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TUNING IN

A blog dedicated to the world of broadcast and public relations

Wednesday, August 13, 2014

Pitching Report: African Americans, Hispanics and Radio

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images (1)In the media industry, trends constantly change with the introduction of new technologies. However, radio is one outlet that has stood the test of time and is flourishing. Today, 92 percent of all Americans (about 244 million) ages 12 and older listen to the radio in an average week. Older generations used radio newscasts as their eyes and ears around the world before television became popular. Now, radio is an essential part of many people’s rush-hour drives and background throughout their work days. Whether it’s news and talk or contemporary and urban music, radio shows no signs of silencing its sound waves.

According to the Nielsen report State of the Media: Audio Today, as the U.S population continues to change, radio audiences reflect that. The growing minority population in the U.S. is mirrored by Hispanic and African American radio listenership, which is at an all-time high. Seventy-one percent of the total Hispanic and African American populations in the U.S. listen each week. Together, they make up nearly one-third of the national radio audience.

Here at News Generation, we have seen an increase in the amount of clients requesting Spanish-language projects or combination Spanish and English-language projects. An earlier Nielsen report stated that U.S. Hispanics in 2012 alone accounted for half of the nation’s media growth between 2000 and 2012. News Generation’s own Martin Diaz said, “I believe that today the Hispanic media is focused on covering news that affects their Spanish-speaking audience. They are looking for anything related to the community.”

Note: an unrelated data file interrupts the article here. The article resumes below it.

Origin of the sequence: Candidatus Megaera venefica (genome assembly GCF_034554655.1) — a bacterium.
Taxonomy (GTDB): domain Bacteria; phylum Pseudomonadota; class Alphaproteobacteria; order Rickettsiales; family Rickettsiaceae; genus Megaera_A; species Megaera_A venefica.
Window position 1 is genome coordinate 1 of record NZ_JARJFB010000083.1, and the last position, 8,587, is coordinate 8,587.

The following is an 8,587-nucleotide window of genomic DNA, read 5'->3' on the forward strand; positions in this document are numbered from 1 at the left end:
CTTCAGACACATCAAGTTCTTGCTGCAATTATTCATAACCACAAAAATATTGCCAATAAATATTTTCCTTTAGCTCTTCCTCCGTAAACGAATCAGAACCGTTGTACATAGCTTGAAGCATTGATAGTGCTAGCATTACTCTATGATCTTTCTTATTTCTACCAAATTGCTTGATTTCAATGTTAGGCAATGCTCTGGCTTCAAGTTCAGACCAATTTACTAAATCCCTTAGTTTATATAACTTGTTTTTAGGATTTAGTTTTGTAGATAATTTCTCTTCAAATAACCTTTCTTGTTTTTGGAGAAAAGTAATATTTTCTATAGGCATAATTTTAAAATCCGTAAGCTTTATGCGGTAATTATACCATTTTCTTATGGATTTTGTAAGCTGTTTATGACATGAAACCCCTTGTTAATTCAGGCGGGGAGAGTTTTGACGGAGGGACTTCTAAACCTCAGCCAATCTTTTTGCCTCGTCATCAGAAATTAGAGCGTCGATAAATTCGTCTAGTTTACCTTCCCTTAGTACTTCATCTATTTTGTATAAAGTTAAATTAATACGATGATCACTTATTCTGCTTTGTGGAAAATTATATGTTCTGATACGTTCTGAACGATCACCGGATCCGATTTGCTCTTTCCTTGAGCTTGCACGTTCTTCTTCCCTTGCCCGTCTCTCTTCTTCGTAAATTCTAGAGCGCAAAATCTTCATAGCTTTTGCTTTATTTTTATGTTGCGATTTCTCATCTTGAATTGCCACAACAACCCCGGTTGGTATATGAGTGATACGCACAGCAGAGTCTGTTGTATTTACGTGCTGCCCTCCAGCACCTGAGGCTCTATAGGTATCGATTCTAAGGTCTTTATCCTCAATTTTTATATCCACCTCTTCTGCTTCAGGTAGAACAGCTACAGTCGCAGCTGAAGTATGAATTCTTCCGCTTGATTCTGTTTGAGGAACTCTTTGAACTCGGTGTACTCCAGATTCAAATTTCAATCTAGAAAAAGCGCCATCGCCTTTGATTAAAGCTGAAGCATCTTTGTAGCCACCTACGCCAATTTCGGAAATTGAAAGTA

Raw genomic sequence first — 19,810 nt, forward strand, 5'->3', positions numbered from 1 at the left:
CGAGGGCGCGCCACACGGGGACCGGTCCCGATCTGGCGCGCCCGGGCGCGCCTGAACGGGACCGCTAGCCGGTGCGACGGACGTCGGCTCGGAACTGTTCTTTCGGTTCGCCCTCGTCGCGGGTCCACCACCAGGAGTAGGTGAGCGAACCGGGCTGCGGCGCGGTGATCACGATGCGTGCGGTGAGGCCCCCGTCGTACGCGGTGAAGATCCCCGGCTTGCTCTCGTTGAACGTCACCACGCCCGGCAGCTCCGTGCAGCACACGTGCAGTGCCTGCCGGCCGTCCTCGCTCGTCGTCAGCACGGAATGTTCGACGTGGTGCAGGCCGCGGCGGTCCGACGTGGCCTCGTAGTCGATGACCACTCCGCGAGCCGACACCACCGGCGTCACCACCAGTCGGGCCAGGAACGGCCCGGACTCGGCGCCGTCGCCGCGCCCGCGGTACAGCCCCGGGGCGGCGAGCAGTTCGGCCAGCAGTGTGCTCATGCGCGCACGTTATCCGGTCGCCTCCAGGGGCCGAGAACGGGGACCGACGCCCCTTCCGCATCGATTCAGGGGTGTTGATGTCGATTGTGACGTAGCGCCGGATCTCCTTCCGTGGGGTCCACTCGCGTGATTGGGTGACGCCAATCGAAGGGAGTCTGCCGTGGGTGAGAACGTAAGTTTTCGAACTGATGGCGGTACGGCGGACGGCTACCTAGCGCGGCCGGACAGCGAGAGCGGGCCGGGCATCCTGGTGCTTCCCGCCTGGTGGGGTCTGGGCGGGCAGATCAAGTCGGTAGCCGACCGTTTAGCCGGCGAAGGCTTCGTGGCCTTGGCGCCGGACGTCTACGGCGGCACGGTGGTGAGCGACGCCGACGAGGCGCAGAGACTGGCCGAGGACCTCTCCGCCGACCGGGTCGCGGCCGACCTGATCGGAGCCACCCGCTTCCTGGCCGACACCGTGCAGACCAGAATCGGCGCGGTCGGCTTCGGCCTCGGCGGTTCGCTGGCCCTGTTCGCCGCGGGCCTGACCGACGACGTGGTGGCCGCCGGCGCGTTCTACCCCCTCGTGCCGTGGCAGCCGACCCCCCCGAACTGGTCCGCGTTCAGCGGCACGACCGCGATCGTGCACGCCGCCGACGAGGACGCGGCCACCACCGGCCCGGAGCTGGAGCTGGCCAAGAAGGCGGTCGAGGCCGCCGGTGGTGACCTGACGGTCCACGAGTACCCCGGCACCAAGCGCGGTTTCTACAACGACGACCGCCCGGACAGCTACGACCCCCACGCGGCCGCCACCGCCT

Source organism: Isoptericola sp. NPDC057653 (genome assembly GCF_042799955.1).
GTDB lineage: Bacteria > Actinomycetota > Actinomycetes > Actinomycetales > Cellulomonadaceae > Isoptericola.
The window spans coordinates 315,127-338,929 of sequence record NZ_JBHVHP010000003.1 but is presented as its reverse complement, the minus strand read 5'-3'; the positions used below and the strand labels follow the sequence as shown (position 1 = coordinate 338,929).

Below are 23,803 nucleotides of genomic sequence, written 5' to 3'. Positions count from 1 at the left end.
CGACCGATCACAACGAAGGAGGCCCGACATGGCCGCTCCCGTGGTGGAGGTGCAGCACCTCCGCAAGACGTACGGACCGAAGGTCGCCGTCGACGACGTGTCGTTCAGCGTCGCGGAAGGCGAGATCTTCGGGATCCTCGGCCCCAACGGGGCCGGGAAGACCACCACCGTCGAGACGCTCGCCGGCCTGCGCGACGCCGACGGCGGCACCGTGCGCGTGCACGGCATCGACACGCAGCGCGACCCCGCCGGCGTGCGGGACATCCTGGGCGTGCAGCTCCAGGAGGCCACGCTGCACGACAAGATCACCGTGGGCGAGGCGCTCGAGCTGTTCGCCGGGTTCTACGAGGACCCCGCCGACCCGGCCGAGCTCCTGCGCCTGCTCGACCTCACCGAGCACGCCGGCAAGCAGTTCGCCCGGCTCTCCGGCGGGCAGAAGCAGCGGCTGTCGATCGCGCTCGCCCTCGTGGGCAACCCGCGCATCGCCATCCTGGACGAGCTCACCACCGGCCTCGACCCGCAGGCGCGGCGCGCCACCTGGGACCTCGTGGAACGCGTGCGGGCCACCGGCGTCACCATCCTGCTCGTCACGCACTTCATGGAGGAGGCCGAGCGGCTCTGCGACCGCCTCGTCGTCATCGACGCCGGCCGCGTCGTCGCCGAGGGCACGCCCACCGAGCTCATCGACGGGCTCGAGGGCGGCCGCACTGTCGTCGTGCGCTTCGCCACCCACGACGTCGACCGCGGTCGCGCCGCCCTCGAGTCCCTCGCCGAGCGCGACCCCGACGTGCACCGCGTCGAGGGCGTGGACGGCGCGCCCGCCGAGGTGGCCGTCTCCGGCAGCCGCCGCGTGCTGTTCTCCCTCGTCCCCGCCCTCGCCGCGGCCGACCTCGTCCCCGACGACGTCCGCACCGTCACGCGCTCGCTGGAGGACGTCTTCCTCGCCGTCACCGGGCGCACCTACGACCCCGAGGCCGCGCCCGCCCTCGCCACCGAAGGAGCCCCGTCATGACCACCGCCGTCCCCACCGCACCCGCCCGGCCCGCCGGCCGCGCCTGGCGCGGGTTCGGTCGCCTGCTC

Radio’s hyper-local nature makes it uniquely tie to our daily lives. It provides the luxury of personalizing news reports or music to what’s popular in specific markets. Radio is a great method of publicity for public relations professionals because it allows us to target listeners based on demography. Not only is radio outreach more cost effective than advertising, it spans across a wide range of cultures and lets you more easily change your content from station to station to best resonate with listeners.

The Nielsen report also says that while both Hispanic and African American minority women typically dominate the younger listenership, Hispanic men older than 35 listen to the radio more than their female counterparts, and African American men older than 45 do the same. Knowing the race, age and gender of your audience can make a huge difference in your publicity strategy.

There are more than 3,000 Hispanic and African American-specific stations in the U.S. that target these minority listeners. Forty million Hispanics and 31 million African Americans tune in to the radio each week and have the potential to be reached by your content. Because minority radio listenership is on the rise, radio is a great resource to reach these listeners. The minority market is also not pitched as much as others, thus not nearly as saturated. This creates the perfect opportunity to get your message/content heard during peak rush-hour time slots.

 “Staying in tune with [minority] media trends, and any targeted media for that matter, is an important aspect of our jobs as communicators – and like most things about media, it is continually evolving.”

– “Evolution in the Hispanic Media Market”, April 2014 News Generation Blog Post

Where does your local market rank with African American and Hispanic listeners? See the chart below to find out.

Audio Today Pic 1Audio Today Pic 2Audio Today Pic 3

Stay tuned…

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